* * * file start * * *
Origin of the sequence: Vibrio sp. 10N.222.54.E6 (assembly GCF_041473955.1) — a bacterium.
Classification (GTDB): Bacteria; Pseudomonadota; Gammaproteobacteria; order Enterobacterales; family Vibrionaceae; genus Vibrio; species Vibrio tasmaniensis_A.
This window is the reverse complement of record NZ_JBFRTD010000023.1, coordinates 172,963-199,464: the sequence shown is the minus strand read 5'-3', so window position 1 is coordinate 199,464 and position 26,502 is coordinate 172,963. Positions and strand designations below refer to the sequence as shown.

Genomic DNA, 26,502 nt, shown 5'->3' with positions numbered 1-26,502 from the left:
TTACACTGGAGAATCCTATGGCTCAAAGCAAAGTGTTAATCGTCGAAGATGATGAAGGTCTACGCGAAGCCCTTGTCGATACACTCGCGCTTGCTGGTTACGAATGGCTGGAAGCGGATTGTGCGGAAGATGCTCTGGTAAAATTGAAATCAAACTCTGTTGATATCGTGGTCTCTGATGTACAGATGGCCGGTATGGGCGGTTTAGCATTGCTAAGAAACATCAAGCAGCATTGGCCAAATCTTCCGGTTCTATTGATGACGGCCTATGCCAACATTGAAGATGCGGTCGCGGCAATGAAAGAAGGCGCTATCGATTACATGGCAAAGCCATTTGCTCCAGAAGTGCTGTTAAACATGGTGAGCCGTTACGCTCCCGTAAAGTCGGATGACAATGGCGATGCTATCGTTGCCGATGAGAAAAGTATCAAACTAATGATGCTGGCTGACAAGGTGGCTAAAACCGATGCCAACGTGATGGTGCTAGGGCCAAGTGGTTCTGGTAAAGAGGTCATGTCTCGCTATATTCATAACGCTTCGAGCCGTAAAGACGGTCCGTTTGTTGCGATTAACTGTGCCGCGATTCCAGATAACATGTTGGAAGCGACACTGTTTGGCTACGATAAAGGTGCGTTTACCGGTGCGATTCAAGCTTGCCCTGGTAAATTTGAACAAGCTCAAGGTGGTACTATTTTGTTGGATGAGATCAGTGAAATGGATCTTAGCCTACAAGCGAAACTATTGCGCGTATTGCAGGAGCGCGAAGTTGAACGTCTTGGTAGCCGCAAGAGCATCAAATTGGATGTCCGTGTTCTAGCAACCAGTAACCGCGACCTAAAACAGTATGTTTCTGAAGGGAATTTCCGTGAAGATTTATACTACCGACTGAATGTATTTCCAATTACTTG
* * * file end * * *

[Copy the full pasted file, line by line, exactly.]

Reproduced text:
Origin of the sequence: Vibrio sp. 10N.222.54.E6 (assembly GCF_041473955.1) — a bacterium.
Classification (GTDB): Bacteria; Pseudomonadota; Gammaproteobacteria; order Enterobacterales; family Vibrionaceae; genus Vibrio; species Vibrio tasmaniensis_A.
This window is the reverse complement of record NZ_JBFRTD010000023.1, coordinates 172,963-199,464: the sequence shown is the minus strand read 5'-3', so window position 1 is coordinate 199,464 and position 26,502 is coordinate 172,963. Positions and strand designations below refer to the sequence as shown.

Genomic DNA, 26,502 nt, shown 5'->3' with positions numbered 1-26,502 from the left:
TTACACTGGAGAATCCTATGGCTCAAAGCAAAGTGTTAATCGTCGAAGATGATGAAGGTCTACGCGAAGCCCTTGTCGATACACTCGCGCTTGCTGGTTACGAATGGCTGGAAGCGGATTGTGCGGAAGATGCTCTGGTAAAATTGAAATCAAACTCTGTTGATATCGTGGTCTCTGATGTACAGATGGCCGGTATGGGCGGTTTAGCATTGCTAAGAAACATCAAGCAGCATTGGCCAAATCTTCCGGTTCTATTGATGACGGCCTATGCCAACATTGAAGATGCGGTCGCGGCAATGAAAGAAGGCGCTATCGATTACATGGCAAAGCCATTTGCTCCAGAAGTGCTGTTAAACATGGTGAGCCGTTACGCTCCCGTAAAGTCGGATGACAATGGCGATGCTATCGTTGCCGATGAGAAAAGTATCAAACTAATGATGCTGGCTGACAAGGTGGCTAAAACCGATGCCAACGTGATGGTGCTAGGGCCAAGTGGTTCTGGTAAAGAGGTCATGTCTCGCTATATTCATAACGCTTCGAGCCGTAAAGACGGTCCGTTTGTTGCGATTAACTGTGCCGCGATTCCAGATAACATGTTGGAAGCGACACTGTTTGGCTACGATAAAGGTGCGTTTACCGGTGCGATTCAAGCTTGCCCTGGTAAATTTGAACAAGCTCAAGGTGGTACTATTTTGTTGGATGAGATCAGTGAAATGGATCTTAGCCTACAAGCGAAACTATTGCGCGTATTGCAGGAGCGCGAAGTTGAACGTCTTGGTAGCCGCAAGAGCATCAAATTGGATGTCCGTGTTCTAGCAACCAGTAACCGCGACCTAAAACAGTATGTTTCTGAAGGGAATTTCCGTGAAGATTTATACTACCGACTGAATGTATTTCCAATTACTTG